Scott Rozic, 26, ceo of Verge Software Corp., based in San Francisco.
What's Your Problem?
"We're a rather small company in a very big field — Web software and services for helping people structure and share knowledge. How do we gain visibility without seeming too aggressive?"
Tell Me about It
"When we incorporated, back in 1997, we did a quick accounting of our strengths and weaknesses. We found that we had a cool technology, good business ideas, and lots of ambition. But we also found that we lacked experience as well as industry visibility. We decided that networking was the best way to fill those gaps. We also decided that we would go beyond conventional, hit-or-miss techniques — such as hanging out at conferences and swapping business cards."
What's Your Solution?
Turn networking into a science. "We formalized our approach to networking and arrived at a few principles.
"First of all, we aim big. Early on, we formed a 'band of advisers' — an informal counterpart to our board of directors. We found six industry veterans, including top executives of billion-dollar companies, and we approached them directly. Now we meet with them at least once a month, and the insights that they provide are invaluable. They're part of a larger group that we call 'Friends of Verge.' It includes investors, partners, customers, friends, old colleagues, and those who are just plain curious.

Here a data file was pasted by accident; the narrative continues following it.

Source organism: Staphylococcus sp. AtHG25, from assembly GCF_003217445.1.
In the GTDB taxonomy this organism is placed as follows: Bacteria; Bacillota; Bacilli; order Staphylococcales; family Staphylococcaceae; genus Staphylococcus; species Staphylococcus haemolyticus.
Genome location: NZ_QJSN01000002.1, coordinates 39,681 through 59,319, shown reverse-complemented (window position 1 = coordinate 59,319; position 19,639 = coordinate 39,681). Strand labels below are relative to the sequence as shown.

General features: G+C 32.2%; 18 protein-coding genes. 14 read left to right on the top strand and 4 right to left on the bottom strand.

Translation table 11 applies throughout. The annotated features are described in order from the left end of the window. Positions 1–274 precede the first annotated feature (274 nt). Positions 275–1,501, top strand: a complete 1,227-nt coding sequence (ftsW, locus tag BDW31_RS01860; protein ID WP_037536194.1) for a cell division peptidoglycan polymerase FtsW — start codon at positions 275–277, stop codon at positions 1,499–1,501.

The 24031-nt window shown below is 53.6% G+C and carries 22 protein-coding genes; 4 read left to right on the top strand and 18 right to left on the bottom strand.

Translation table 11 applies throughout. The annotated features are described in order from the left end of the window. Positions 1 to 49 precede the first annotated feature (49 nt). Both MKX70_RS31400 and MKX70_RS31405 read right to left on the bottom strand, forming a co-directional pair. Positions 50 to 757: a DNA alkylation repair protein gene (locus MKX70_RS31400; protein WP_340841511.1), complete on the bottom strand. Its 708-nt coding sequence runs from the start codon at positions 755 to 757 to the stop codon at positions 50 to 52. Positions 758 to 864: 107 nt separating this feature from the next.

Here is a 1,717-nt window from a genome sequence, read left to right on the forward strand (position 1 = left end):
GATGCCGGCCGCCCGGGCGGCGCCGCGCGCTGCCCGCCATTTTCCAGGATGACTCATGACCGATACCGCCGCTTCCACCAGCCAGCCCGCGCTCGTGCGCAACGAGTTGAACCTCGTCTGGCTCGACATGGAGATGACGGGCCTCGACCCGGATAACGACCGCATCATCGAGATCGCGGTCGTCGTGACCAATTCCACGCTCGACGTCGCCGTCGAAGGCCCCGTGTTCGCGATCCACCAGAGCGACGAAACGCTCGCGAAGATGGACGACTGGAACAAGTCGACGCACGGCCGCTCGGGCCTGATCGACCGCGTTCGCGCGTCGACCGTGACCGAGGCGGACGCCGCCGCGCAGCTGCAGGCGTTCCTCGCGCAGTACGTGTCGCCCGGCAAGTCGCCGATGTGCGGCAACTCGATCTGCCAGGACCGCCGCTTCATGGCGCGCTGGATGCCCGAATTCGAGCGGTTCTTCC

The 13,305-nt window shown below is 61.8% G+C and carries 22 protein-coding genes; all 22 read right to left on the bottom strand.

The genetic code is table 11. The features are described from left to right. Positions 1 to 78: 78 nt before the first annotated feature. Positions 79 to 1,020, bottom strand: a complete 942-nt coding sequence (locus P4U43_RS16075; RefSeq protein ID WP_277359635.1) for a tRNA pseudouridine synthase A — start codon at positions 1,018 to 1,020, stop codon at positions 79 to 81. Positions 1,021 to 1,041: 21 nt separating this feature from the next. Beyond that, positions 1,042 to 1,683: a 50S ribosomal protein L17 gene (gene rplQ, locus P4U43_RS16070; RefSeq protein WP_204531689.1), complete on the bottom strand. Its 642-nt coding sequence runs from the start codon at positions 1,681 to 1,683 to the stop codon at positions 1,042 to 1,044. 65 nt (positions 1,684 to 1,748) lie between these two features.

"Next, we make sure that people feel like they're getting something out of the network. For example, we put a premium on informal bonding and fun. We've taken our band of advisers skydiving, and I often set up lunches between Friends of Verge.
"Finally, we're good at spontaneous networking. One of our favorite tactics is 'the tornado,' which we use at conferences whenever we want to introduce ourselves to a vip. It's a loosely choreographed, two- or three-person blocking move that allows us literally to surround a person. It may sound aggressive, but it's actually a subtle way to build a quiet conversation space."
Cathy Olofson (email@example.com) is a writer and editor based in Belmont, Massachusetts. Learn more about Verge Software on the Web (www.vergesoft.com).
A version of this article appeared in the November 1999 issue of Fast Company magazine.